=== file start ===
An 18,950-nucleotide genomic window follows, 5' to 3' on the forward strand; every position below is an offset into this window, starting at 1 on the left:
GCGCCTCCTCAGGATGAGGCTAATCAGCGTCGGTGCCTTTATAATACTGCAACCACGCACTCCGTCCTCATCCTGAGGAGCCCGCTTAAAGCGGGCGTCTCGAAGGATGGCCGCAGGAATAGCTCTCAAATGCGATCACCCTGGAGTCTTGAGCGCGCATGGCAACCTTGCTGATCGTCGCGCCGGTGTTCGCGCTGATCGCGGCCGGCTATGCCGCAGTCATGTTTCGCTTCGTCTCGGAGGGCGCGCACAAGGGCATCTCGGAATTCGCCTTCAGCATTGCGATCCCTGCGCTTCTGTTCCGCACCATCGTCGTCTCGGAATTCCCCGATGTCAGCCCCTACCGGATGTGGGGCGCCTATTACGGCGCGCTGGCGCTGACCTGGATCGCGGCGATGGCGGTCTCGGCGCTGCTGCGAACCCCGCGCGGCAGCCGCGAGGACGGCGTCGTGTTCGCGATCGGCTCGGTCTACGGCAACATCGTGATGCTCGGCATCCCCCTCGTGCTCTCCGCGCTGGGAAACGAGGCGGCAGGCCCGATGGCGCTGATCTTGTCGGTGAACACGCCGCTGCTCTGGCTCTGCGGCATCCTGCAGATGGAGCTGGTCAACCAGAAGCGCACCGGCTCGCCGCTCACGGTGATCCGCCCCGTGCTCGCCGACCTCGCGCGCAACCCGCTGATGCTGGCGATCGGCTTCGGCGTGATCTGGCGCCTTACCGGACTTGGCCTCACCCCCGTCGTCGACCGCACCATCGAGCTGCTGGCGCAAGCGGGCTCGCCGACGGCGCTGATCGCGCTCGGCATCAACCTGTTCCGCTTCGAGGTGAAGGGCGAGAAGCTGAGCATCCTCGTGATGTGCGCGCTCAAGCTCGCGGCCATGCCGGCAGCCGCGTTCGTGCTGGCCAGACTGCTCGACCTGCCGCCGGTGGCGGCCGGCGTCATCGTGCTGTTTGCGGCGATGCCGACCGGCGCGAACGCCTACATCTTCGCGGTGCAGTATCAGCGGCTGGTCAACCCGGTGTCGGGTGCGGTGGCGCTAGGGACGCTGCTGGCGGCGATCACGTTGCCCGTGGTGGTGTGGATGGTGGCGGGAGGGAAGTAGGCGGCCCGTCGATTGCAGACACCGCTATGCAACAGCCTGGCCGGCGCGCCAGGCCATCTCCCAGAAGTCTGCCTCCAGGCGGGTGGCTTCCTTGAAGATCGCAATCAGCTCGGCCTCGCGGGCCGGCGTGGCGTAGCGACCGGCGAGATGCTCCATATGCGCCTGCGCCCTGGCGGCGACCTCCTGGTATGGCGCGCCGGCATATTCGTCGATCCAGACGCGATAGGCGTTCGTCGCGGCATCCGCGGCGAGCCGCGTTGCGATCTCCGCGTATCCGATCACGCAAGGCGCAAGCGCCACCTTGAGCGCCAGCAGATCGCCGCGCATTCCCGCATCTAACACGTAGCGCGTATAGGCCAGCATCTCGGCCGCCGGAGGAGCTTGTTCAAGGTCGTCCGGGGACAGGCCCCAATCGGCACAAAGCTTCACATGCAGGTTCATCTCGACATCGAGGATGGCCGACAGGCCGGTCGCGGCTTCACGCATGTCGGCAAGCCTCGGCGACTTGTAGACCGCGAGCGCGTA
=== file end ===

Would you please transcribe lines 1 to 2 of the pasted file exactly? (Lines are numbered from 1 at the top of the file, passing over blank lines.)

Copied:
An 18,950-nucleotide genomic window follows, 5' to 3' on the forward strand; every position below is an offset into this window, starting at 1 on the left:
GCGCCTCCTCAGGATGAGGCTAATCAGCGTCGGTGCCTTTATAATACTGCAACCACGCACTCCGTCCTCATCCTGAGGAGCCCGCTTAAAGCGGGCGTCTCGAAGGATGGCCGCAGGAATAGCTCTCAAATGCGATCACCCTGGAGTCTTGAGCGCGCATGGCAACCTTGCTGATCGTCGCGCCGGTGTTCGCGCTGATCGCGGCCGGCTATGCCGCAGTCATGTTTCGCTTCGTCTCGGAGGGCGCGCACAAGGGCATCTCGGAATTCGCCTTCAGCATTGCGATCCCTGCGCTTCTGTTCCGCACCATCGTCGTCTCGGAATTCCCCGATGTCAGCCCCTACCGGATGTGGGGCGCCTATTACGGCGCGCTGGCGCTGACCTGGATCGCGGCGATGGCGGTCTCGGCGCTGCTGCGAACCCCGCGCGGCAGCCGCGAGGACGGCGTCGTGTTCGCGATCGGCTCGGTCTACGGCAACATCGTGATGCTCGGCATCCCCCTCGTGCTCTCCGCGCTGGGAAACGAGGCGGCAGGCCCGATGGCGCTGATCTTGTCGGTGAACACGCCGCTGCTCTGGCTCTGCGGCATCCTGCAGATGGAGCTGGTCAACCAGAAGCGCACCGGCTCGCCGCTCACGGTGATCCGCCCCGTGCTCGCCGACCTCGCGCGCAACCCGCTGATGCTGGCGATCGGCTTCGGCGTGATCTGGCGCCTTACCGGACTTGGCCTCACCCCCGTCGTCGACCGCACCATCGAGCTGCTGGCGCAAGCGGGCTCGCCGACGGCGCTGATCGCGCTCGGCATCAACCTGTTCCGCTTCGAGGTGAAGGGCGAGAAGCTGAGCATCCTCGTGATGTGCGCGCTCAAGCTCGCGGCCATGCCGGCAGCCGCGTTCGTGCTGGCCAGACTGCTCGACCTGCCGCCGGTGGCGGCCGGCGTCATCGTGCTGTTTGCGGCGATGCCGACCGGCGCGAACGCCTACATCTTCGCGGTGCAGTATCAGCGGCTGGTCAACCCGGTGTCGGGTGCGGTGGCGCTAGGGACGCTGCTGGCGGCGATCACGTTGCCCGTGGTGGTGTGGATGGTGGCGGGAGGGAAGTAGGCGGCCCGTCGATTGCAGACACCGCTATGCAACAGCCTGGCCGGCGCGCCAGGCCATCTCCCAGAAGTCTGCCTCCAGGCGGGTGGCTTCCTTGAAGATCGCAATCAGCTCGGCCTCGCGGGCCGGCGTGGCGTAGCGACCGGCGAGATGCTCCATATGCGCCTGCGCCCTGGCGGCGACCTCCTGGTATGGCGCGCCGGCATATTCGTCGATCCAGACGCGATAGGCGTTCGTCGCGGCATCCGCGGCGAGCCGCGTTGCGATCTCCGCGTATCCGATCACGCAAGGCGCAAGCGCCACCTTGAGCGCCAGCAGATCGCCGCGCATTCCCGCATCTAACACGTAGCGCGTATAGGCCAGCATCTCGGCCGCCGGAGGAGCTTGTTCAAGGTCGTCCGGGGACAGGCCCCAATCGGCACAAAGCTTCACATGCAGGTTCATCTCGACATCGAGGATGGCCGACAGGCCGGTCGCGGCTTCACGCATGTCGGCAAGCCTCGGCGACTTGTAGACCGCGAGCGCGTA